over and over, drawn to the 'humanized' Hillary. One reporter who covers security issues
cringed. 'We are at war,' he said. 'Is this how she’ll talk to Kim Jong-il?'"
Come on!! Why include this blatantly sexist quotation? I mean, George Bush cries all the time and no one questions his ability to handle foreign leaders because of it. (Keep in mind I do think we should question his ability, but not because he cries.)
As I wrote yesterday, I'm seriously annoyed with the media's coverage of Hillary Clinton (and yes, I'm very pleased she won the NH primary yesterday!). First they criticize her for not being emotional enough, a criticism she has addressed herself, which Dowd quotes
“'If you get too emotional, that undercuts you,' Hillary said. 'A man can cry; we know that.
Lots of our leaders have cried. But a woman, it’s a different kind of dynamic.'”
I want to say a few things about this quotation. First, Clinton is absolutely right--men can cry in politics. When they do, we see them as human, as moved, and as genuinely concerned--again think about all the times George Bush has cried. As far as I know, we haven't ever questioned his motives for shedding tears in an emotional moment. But, as Clinton correctly points out and as has happened to her, if a woman cries, she is immediately seen as emotional, as out of control, as--gasp!--irrational. Yet, in Clinton's case, the media also chastised her for not showing any emotion. She can't win for losing. Second, why does Dowd refer to her as Hillary? She never once refers to Barack Obama or John Edwards by their first names. Why is she so disrespectful to Clinton? She refers to her by her first name because she is a woman, plain and simple. And before someone comments that perhaps Dowd refers to Clinton by her first name so as not to confuse her with her husband, I don't believe that is the reason either. I mean those of us who take the time to read the NY Times opinion page (yes, I am being a bit elitist here) realize which Clinton is running for president. Dowd is being as sexist--and yes, a woman can be sexist towards another woman.One more thing: I'm sick and tired of the likability issue. I for one don't give a fig if the president is likable. I want a president I can trust to do a good job. I mean, look what likability has gotten us in the past 8 years.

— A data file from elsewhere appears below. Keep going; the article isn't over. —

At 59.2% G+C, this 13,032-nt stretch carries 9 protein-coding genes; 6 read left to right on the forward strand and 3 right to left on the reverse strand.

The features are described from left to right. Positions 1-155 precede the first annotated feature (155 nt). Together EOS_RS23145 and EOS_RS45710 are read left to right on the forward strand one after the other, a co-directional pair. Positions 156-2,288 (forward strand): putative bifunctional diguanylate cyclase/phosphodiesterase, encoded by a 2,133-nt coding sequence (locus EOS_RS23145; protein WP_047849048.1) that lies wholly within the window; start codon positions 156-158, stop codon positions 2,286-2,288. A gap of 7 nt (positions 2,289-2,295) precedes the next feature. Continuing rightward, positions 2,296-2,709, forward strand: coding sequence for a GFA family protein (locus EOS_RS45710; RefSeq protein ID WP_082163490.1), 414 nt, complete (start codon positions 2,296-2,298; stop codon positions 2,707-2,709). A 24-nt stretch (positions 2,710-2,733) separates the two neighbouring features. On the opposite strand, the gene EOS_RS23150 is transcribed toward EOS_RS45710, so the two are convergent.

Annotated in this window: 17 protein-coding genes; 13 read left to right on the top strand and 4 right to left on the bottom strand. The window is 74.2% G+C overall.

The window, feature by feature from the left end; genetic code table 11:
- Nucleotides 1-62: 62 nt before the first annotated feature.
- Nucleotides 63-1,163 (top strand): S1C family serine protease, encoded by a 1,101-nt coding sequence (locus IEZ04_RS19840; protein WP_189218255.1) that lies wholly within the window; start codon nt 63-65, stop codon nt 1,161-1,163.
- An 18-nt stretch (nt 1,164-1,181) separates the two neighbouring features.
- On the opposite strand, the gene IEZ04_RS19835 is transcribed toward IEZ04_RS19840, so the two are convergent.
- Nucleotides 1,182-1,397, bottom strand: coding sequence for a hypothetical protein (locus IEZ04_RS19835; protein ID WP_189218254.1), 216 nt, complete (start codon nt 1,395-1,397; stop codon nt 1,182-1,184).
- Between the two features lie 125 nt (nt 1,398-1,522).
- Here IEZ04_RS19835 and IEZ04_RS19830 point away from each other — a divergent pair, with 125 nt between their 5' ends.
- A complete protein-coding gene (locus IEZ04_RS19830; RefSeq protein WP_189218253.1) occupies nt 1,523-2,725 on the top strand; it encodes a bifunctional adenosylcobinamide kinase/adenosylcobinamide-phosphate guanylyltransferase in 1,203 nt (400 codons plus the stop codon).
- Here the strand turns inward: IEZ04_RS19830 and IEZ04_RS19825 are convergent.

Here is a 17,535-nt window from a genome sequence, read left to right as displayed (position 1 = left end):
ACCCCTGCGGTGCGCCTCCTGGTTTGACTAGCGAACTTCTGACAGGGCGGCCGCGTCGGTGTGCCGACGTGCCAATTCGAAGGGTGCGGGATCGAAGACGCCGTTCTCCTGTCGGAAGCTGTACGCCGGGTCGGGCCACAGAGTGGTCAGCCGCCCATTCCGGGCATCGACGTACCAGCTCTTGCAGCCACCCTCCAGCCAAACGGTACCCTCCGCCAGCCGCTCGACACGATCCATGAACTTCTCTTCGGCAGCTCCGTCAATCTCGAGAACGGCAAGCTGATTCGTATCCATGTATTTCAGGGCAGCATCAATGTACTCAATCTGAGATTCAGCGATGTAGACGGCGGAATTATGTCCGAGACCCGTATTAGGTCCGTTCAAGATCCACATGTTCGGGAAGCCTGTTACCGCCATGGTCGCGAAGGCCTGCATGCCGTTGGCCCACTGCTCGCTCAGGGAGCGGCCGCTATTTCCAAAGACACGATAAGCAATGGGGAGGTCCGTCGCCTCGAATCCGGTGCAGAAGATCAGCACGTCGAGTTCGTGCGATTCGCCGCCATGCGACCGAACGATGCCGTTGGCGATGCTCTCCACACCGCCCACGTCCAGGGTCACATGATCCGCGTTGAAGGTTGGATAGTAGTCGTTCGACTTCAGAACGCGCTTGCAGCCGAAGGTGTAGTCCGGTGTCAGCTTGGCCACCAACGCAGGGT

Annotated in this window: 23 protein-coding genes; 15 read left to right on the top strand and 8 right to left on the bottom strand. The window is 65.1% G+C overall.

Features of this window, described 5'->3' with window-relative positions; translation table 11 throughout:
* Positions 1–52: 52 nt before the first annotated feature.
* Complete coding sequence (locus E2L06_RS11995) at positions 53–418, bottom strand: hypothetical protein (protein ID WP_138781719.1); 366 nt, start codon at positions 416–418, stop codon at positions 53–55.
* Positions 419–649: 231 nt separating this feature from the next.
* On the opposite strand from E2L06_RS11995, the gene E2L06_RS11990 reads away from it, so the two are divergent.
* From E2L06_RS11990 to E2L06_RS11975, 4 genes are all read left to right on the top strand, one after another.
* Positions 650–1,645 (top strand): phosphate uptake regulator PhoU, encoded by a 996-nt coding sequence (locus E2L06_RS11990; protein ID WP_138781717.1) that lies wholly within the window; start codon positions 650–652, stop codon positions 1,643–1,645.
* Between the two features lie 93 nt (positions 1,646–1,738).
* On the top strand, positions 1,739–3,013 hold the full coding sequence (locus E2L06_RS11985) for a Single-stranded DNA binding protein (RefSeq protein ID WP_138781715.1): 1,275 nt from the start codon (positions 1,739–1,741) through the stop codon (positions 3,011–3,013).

Tuesday, January 08, 2008
I first want to say that I've been sitting at my computer reading emails and checking out the few news sites I visit every day, trying to talk myself out of writing about a phone call that C received from my SIL last night. I really don't want to be the person who never says anything positive about my in-laws. But then as I almost had myself talked out of writing about said phone call I heard a little voice in my head say "M, she never has anything positive to say about you and she specifically called last night in an attempt to start an argument with your husband, which would have resulted in an argument between you and C." Bottom line, I'm pissed, and I'm blogging about it.